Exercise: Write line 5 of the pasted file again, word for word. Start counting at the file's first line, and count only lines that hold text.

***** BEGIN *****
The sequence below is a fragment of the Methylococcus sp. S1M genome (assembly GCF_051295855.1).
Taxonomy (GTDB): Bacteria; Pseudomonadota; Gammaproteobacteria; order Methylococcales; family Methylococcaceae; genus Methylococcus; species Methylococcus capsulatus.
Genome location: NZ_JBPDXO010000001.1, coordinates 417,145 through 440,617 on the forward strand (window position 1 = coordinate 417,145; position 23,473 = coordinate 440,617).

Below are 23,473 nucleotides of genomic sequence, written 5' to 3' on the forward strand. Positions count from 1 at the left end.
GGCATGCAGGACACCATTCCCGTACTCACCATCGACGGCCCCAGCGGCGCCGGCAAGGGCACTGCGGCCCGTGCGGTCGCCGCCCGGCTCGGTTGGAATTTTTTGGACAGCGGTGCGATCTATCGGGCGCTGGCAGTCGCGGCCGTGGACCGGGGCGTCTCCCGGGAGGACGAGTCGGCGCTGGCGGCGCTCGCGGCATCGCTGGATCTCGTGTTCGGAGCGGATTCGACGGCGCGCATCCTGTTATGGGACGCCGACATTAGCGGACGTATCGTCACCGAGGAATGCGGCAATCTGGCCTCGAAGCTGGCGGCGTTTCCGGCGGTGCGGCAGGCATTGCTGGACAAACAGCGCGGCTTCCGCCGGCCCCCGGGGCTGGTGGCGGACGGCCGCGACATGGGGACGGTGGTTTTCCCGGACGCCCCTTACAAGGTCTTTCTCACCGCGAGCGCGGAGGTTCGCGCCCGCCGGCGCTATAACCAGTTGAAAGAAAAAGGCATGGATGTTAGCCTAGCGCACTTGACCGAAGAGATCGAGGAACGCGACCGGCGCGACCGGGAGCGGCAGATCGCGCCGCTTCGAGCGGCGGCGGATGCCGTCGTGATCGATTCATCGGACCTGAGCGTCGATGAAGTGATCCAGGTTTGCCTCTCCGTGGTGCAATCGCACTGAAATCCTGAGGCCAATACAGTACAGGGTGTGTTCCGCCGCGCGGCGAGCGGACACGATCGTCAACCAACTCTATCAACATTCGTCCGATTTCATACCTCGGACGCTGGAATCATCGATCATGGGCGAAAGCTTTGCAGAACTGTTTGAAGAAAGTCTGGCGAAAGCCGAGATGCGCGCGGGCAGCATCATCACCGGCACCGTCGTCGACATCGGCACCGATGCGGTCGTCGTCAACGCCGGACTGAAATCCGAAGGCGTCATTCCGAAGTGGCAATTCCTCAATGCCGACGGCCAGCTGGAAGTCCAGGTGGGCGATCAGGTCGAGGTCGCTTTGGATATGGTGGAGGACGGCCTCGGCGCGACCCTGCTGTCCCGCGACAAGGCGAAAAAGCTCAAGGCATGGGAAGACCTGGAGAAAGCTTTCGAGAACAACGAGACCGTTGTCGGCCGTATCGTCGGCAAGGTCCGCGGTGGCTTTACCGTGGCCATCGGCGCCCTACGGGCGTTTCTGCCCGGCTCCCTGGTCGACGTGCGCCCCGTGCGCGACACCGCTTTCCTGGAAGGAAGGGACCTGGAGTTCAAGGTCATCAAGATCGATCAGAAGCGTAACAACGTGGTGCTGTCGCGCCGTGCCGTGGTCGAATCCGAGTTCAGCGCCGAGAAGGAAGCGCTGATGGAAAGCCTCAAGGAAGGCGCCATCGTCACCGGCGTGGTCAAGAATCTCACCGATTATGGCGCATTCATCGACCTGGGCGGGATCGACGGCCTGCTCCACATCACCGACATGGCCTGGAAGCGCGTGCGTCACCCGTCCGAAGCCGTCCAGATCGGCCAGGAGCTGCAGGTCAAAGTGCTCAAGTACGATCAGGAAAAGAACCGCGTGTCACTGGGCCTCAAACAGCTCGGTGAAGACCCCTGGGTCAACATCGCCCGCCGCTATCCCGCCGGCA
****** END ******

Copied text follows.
GGCATGCAGGACACCATTCCCGTACTCACCATCGACGGCCCCAGCGGCGCCGGCAAGGGCACTGCGGCCCGTGCGGTCGCCGCCCGGCTCGGTTGGAATTTTTTGGACAGCGGTGCGATCTATCGGGCGCTGGCAGTCGCGGCCGTGGACCGGGGCGTCTCCCGGGAGGACGAGTCGGCGCTGGCGGCGCTCGCGGCATCGCTGGATCTCGTGTTCGGAGCGGATTCGACGGCGCGCATCCTGTTATGGGACGCCGACATTAGCGGACGTATCGTCACCGAGGAATGCGGCAATCTGGCCTCGAAGCTGGCGGCGTTTCCGGCGGTGCGGCAGGCATTGCTGGACAAACAGCGCGGCTTCCGCCGGCCCCCGGGGCTGGTGGCGGACGGCCGCGACATGGGGACGGTGGTTTTCCCGGACGCCCCTTACAAGGTCTTTCTCACCGCGAGCGCGGAGGTTCGCGCCCGCCGGCGCTATAACCAGTTGAAAGAAAAAGGCATGGATGTTAGCCTAGCGCACTTGACCGAAGAGATCGAGGAACGCGACCGGCGCGACCGGGAGCGGCAGATCGCGCCGCTTCGAGCGGCGGCGGATGCCGTCGTGATCGATTCATCGGACCTGAGCGTCGATGAAGTGATCCAGGTTTGCCTCTCCGTGGTGCAATCGCACTGAAATCCTGAGGCCAATACAGTACAGGGTGTGTTCCGCCGCGCGGCGAGCGGACACGATCGTCAACCAACTCTATCAACATTCGTCCGATTTCATACCTCGGACGCTGGAATCATCGATCATGGGCGAAAGCTTTGCAGAACTGTTTGAAGAAAGTCTGGCGAAAGCCGAGATGCGCGCGGGCAGCATCATCACCGGCACCGTCGTCGACATCGGCACCGATGCGGTCGTCGTCAACGCCGGACTGAAATCCGAAGGCGTCATTCCGAAGTGGCAATTCCTCAATGCCGACGGCCAGCTGGAAGTCCAGGTGGGCGATCAGGTCGAGGTCGCTTTGGATATGGTGGAGGACGGCCTCGGCGCGACCCTGCTGTCCCGCGACAAGGCGAAAAAGCTCAAGGCATGGGAAGACCTGGAGAAAGCTTTCGAGAACAACGAGACCGTTGTCGGCCGTATCGTCGGCAAGGTCCGCGGTGGCTTTACCGTGGCCATCGGCGCCCTACGGGCGTTTCTGCCCGGCTCCCTGGTCGACGTGCGCCCCGTGCGCGACACCGCTTTCCTGGAAGGAAGGGACCTGGAGTTCAAGGTCATCAAGATCGATCAGAAGCGTAACAACGTGGTGCTGTCGCGCCGTGCCGTGGTCGAATCCGAGTTCAGCGCCGAGAAGGAAGCGCTGATGGAAAGCCTCAAGGAAGGCGCCATCGTCACCGGCGTGGTCAAGAATCTCACCGATTATGGCGCATTCATCGACCTGGGCGGGATCGACGGCCTGCTCCACATCACCGACATGGCCTGGAAGCGCGTGCGTCACCCGTCCGAAGCCGTCCAGATCGGCCAGGAGCTGCAGGTCAAAGTGCTCAAGTACGATCAGGAAAAGAACCGCGTGTCACTGGGCCTCAAACAGCTCGGTGAAGACCCCTGGGTCAACATCGCCCGCCGCTATCCCGCCGGCA